In 'Troubles with Functionalism', Block introduces functionalism as a "new incarnation of behaviorism" where "sensory inputs and mental states" produce a "disposition to act and have certain mental states" (262). The functionalist seeks an ontological reduction of mental states to functional states viz. functional descriptions of their logical relations grounded1 in physical (sensory) inputs and (e.g. behavioral) outputs. Such functional states could be modeled in terms of logical sentences like Ramsey functional correlates, or as parts of dynamic (state) models or computational systems like Turing machines. An actual machine (or nonmachine) which implements such states, sensory inputs and behaviors (outputs) can be said to realize2 the corresponding model.
Block distinguishes two methods of reduction: Functionalism, where inputs, outputs and states correspond to common-sense or folk-psychological theory, and Psychofunctionalism where inputs, outputs and states correspond to scientific psychological theory (allowing e.g. neural activations as an input or output) (268-9). The quote on p. 292 occurs in a context where Block has just contrasted two types of homunculi: one composed of subatomic aliens scientifically indistinguishable from an ordinary human (realizing a Psychofunctional model of brain activity), and one whose inner workings (perhaps fleas, tiny men, or a Turing machine) are empirically completely unlike an ordinary human (Blocky, realizing a Functional model of human behavior). Here we can regard the Functional simulation as one that fulfills a reduction of folk-psychological states and behaviors, and the Psychofunctional simulation as one that fulfills a reduction of neurological states and interactions.
Troubles with Blocky
Block implies that a Functionalist should accept ex hypothesi that Blocky has Functional states and therefore (folk-psychological) mental states identical to a human. However, there is room for disagreement. As a simple example, if Blocky were constructed to simulate person A, A may know themselves to have a genuine psychology including a genuine quale for pain. However, they may have reasonable doubt as to whether Blocky has the same quale or even any qualia at all. If we follow a Kripkean notion of identity we can then trivially conclude that it's not necessary that Blocky has the same mental state.
In another instance, Block gives an example of an intermittent paralytic on page 297. Consider a different (not Block's) intermittent paralytic Mitty with a neurological condition which often prevents him from drinking water or realizing that he is incapable of doing so. Mitty in one instance desires to drink a glass of water and believes himself capable of doing so. But a paradigmatic Functional interpretation of believing oneself capable of drinking water and desiring to drink water may be to typically result in drinking water. However, if Mitty typically fails to drink water, a corresponding Blocky under that paradigmatic Functional interpretation would not be ascribed the functional state of both believing oneself capable of drinking water and desiring to drink water. Arguably, this corresponds to a difference in information-processing between Mitty and Blocky3.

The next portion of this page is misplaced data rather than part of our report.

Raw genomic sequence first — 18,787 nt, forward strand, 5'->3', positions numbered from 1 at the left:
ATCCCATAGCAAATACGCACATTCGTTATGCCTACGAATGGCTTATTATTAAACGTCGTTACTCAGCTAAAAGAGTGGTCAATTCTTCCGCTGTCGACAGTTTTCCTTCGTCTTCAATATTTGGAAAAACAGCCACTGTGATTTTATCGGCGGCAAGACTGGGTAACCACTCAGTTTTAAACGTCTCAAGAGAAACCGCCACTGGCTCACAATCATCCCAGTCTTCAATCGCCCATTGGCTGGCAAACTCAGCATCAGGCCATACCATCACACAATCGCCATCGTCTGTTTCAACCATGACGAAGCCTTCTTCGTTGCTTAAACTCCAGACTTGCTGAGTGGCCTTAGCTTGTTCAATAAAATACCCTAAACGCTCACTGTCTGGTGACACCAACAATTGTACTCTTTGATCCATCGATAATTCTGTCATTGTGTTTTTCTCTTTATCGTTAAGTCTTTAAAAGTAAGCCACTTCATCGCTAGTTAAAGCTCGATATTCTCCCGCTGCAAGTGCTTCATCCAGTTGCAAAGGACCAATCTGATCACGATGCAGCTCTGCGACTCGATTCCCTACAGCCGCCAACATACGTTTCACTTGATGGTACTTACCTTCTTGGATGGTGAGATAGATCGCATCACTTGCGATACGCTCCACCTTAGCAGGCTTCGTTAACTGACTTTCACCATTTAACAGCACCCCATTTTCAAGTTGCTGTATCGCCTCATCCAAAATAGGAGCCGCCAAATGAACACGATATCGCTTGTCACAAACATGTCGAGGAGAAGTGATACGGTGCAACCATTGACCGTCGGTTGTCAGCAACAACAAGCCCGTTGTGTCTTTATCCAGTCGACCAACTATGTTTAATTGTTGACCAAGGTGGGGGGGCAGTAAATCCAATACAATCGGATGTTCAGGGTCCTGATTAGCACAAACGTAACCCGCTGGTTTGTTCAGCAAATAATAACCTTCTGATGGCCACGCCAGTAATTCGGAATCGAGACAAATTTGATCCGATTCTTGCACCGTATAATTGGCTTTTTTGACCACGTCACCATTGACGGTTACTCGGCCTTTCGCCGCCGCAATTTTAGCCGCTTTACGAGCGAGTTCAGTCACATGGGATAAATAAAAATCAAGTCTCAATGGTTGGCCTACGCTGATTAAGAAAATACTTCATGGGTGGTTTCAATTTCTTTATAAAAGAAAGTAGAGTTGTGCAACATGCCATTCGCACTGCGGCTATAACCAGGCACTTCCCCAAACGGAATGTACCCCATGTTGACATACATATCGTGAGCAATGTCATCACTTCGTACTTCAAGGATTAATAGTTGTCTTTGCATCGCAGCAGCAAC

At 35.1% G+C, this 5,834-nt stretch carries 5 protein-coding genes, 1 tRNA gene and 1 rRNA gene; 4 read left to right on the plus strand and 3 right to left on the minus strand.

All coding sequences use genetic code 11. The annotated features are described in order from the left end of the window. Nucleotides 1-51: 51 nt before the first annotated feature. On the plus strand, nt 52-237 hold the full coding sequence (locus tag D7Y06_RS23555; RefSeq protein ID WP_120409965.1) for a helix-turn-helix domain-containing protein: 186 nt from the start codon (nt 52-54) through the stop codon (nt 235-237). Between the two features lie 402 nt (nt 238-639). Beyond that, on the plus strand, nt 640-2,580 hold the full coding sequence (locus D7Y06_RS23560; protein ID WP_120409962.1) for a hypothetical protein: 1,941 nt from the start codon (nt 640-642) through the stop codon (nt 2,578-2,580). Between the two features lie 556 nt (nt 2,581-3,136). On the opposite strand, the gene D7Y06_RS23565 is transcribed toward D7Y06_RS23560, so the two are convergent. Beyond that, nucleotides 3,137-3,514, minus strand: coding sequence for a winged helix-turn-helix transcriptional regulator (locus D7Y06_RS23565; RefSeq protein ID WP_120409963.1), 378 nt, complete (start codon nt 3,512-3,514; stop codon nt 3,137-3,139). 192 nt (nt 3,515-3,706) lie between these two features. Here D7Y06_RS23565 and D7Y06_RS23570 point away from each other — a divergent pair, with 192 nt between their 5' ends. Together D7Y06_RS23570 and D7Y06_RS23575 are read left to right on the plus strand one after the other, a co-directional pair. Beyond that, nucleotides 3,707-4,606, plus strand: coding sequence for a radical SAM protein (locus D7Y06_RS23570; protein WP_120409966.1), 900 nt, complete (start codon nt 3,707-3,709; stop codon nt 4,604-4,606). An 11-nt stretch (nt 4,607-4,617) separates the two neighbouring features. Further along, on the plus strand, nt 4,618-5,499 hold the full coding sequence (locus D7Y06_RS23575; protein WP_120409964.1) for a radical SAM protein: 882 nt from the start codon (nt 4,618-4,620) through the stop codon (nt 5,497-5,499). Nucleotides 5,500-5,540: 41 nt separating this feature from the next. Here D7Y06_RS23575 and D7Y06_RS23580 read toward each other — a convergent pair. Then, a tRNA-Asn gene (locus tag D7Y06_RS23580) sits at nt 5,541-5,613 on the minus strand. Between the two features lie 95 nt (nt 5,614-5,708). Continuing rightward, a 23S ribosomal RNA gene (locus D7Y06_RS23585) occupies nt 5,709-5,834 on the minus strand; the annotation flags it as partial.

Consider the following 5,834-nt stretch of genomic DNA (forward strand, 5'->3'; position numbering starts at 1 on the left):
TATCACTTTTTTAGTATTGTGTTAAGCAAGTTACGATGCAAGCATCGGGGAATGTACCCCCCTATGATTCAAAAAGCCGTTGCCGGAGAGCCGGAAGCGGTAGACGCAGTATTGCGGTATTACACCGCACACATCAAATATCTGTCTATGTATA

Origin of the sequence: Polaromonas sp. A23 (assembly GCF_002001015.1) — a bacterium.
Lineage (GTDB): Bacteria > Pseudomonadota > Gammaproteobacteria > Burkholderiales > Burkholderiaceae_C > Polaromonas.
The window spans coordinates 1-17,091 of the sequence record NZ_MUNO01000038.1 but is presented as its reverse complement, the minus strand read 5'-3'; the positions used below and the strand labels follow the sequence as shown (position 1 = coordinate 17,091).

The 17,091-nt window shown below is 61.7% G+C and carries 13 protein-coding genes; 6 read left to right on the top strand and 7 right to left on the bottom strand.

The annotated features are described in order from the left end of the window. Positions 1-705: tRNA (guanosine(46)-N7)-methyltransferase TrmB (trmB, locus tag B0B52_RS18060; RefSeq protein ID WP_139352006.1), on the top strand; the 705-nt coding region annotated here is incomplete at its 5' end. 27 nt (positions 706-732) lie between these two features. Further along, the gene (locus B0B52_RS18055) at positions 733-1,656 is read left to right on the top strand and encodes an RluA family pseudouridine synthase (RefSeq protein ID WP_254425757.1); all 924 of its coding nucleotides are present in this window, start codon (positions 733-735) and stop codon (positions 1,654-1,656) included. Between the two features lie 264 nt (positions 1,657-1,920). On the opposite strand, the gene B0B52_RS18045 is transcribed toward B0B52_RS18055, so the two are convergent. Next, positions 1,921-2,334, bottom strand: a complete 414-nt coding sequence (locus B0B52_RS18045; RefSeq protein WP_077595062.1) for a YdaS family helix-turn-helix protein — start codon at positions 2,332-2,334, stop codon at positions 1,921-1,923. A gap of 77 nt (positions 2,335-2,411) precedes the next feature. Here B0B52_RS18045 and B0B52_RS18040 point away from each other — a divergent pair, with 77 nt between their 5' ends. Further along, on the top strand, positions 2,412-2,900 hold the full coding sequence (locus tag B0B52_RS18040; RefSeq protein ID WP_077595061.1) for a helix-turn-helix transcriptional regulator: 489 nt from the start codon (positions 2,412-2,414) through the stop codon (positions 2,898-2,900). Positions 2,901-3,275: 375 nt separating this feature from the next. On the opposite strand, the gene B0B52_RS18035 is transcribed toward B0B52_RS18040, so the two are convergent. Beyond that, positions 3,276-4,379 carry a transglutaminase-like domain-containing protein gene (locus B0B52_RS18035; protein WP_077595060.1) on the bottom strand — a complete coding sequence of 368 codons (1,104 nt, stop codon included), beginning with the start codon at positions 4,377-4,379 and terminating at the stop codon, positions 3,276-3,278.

Shoemaker suggests for the case of paralytics etc., considering a "paradigmatically embodied person," which Block claims to be a retreat from Functionalism to Psychofunctionalism (298-9). It seems we can infer that Block would say that in terms of information-processing, a Functional Blocky is not necessarily the same as the corresponding human (Mitty). The case is different for information processing in the context of a Psychofunctional homunculus, not based on folk-psychology. There we might exchange the terms of belief and desire for empirical expressions in an appropriate scientific psychological theory. Following Block, it seems plausible to accept ex hypothesi that such a simulation would necessarily have the same empirical psychology (information-processing) as a human.
Mental Differences and the Argument against Functionalism
The quote from p. 292 seems to suggest a coherent argument against Functionalism. In the first part, things like Blocky "are not things to which neurophysiological theories true of us apply." Most relevant here is that if humans are A, and Blocky B, that from a neurophysiological perspective A and B are completely different. So, if you think that neurophysiology is relevant to mental properties, you should expect that from a mental perspective A does not equal B.